On 10 December 2021, the Hermitage Theatre was the venue for an event marking the 80th Anniversary of the festive conference devoted to Alisher Navoi held in the Hermitage on 10 December 1941, during the total siege of Leningrad, commemorating the 500th anniversary of the great Uzbek poet’s birth.

The conference devoted to Navoi (like the event in honour of Nizami held slightly earlier, in October 1941) aimed to demonstrated the greatness of the peoples of the East who had once been part of the Russian Empire and now belonged to the Soviet Union. This period saw the formation of national consciousness among the peoples of the East, among the manifestations of which was the establishment of the Hermitage’s Department of the East and the holding in the museum in 1935 of an International Congress on Iranian Art and Archaeology – an incredibly significant event for the history of Oriental studies, both in this country and worldwide.

Opening the evening event, Mikhail Borisovich Piotrovsky, General Director of the State Hermitage, said that the meeting in beleaguered Leningrad took place, as Boris Borisovich Piotrovsky recalled, on the day when the trams stopped running, under extremely difficult circumstances. It was a very important event for the life and history of the museum. During the Great Patriotic War, in a Leningrad encircled by enemies, the staff of the Hermitage continued to work and, thanks to that, survived. They worked for the future, and what they accomplished did indeed have an effect on the future.

In his speech, Firdavs Fridunovich Abdukhalikov, chairman of the board of the Worldwide Society for the Study, Preservation and Popularization of the Cultural Heritage of Uzbekistan, spoke about Alisher Navoi’s significance as a man of peace, expressing ideas of humanism and righteousness.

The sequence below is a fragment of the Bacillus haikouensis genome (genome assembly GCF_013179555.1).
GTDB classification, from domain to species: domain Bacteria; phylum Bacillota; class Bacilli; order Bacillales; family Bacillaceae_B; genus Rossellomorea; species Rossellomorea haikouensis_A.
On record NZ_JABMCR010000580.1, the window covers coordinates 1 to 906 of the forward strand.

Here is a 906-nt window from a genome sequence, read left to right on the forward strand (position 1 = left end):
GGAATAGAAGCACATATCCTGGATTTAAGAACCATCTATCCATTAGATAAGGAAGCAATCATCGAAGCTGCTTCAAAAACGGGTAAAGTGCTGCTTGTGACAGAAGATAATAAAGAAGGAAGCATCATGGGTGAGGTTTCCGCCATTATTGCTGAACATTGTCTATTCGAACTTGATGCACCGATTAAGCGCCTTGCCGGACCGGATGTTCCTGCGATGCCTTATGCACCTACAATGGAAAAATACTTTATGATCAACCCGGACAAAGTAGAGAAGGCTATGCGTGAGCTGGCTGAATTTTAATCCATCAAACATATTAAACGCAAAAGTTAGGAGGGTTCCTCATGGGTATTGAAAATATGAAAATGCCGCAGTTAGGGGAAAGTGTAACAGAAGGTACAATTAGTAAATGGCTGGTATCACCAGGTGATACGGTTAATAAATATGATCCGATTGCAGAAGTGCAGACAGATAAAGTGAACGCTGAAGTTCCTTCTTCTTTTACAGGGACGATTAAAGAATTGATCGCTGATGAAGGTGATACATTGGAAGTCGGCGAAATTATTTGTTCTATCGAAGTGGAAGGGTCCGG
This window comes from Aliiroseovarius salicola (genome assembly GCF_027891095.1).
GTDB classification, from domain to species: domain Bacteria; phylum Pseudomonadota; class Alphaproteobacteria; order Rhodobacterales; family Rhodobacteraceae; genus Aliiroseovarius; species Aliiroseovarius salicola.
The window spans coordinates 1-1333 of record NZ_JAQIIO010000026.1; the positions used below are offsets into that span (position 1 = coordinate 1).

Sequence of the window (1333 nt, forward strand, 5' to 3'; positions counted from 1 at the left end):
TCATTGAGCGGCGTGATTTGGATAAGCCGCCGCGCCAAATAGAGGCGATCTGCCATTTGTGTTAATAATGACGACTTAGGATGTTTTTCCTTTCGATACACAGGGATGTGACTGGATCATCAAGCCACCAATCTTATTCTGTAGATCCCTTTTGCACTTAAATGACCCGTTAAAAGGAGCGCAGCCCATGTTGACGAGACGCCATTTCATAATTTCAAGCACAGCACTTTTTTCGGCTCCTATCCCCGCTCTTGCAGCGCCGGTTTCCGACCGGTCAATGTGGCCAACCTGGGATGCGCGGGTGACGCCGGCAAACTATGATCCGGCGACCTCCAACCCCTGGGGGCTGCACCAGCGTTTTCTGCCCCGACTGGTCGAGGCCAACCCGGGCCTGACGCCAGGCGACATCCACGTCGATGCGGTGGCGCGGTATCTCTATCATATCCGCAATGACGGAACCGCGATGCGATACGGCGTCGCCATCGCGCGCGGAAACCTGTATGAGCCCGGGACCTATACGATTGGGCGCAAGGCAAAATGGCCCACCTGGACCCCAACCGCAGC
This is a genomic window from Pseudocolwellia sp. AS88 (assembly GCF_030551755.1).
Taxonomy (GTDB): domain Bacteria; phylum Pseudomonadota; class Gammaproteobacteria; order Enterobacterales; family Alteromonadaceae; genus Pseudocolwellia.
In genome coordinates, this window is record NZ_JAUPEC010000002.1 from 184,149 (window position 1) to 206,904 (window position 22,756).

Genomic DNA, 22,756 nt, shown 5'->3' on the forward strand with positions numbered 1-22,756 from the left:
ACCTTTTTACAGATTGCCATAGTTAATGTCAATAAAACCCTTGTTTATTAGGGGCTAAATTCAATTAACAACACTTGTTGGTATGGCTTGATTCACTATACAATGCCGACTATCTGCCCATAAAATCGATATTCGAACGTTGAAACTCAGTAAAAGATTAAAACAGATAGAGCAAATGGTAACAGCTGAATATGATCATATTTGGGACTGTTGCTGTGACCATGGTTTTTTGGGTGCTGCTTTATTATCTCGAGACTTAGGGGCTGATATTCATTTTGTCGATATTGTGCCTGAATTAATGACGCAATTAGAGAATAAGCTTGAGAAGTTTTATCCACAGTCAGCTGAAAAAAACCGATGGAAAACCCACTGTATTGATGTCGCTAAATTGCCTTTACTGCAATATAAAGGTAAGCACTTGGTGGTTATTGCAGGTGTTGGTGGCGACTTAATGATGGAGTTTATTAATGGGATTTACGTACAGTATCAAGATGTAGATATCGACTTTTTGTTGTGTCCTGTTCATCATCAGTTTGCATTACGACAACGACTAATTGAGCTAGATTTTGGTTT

Scholarly presentations followed, devoted to the collections of the museum and other Saint Petersburg institutions that are connected with Navoi and his era. In his contribution, Anton Dmitriyevich Pritula of the State Hermitage’s Department of the East spoke about Herat, Navoi’s native city, and the Hermitage exhibits that come for there. The presentation by Olga Valentinovna Vasilyeva (National Library of Russia) was devoted to manuscripts of Navoi’s works in Saint Petersburg collections.

Finally, some of Alisher Navoi’s ghazals were performed by Munojat Yo’lchiyeva to an accompaniment played on traditional instruments. Russian translations of the ghazals were recited by Polina Liubimova of the State Hermitage’s Department for Scientific and Educational Work.

In memory of the conference held 80 years ago, some porcelain pieces were put on show in the Hermitage Theatre that had been made in the Leningrad Porcelain Factory in 1941 and painted by Mikhail Mokh with subjects inspired by Navoi’s works, as well as a printed wartime bulletin ( Boevoi listok) of the period that included Boris Borisovich Piotrovsky’s report about the conference.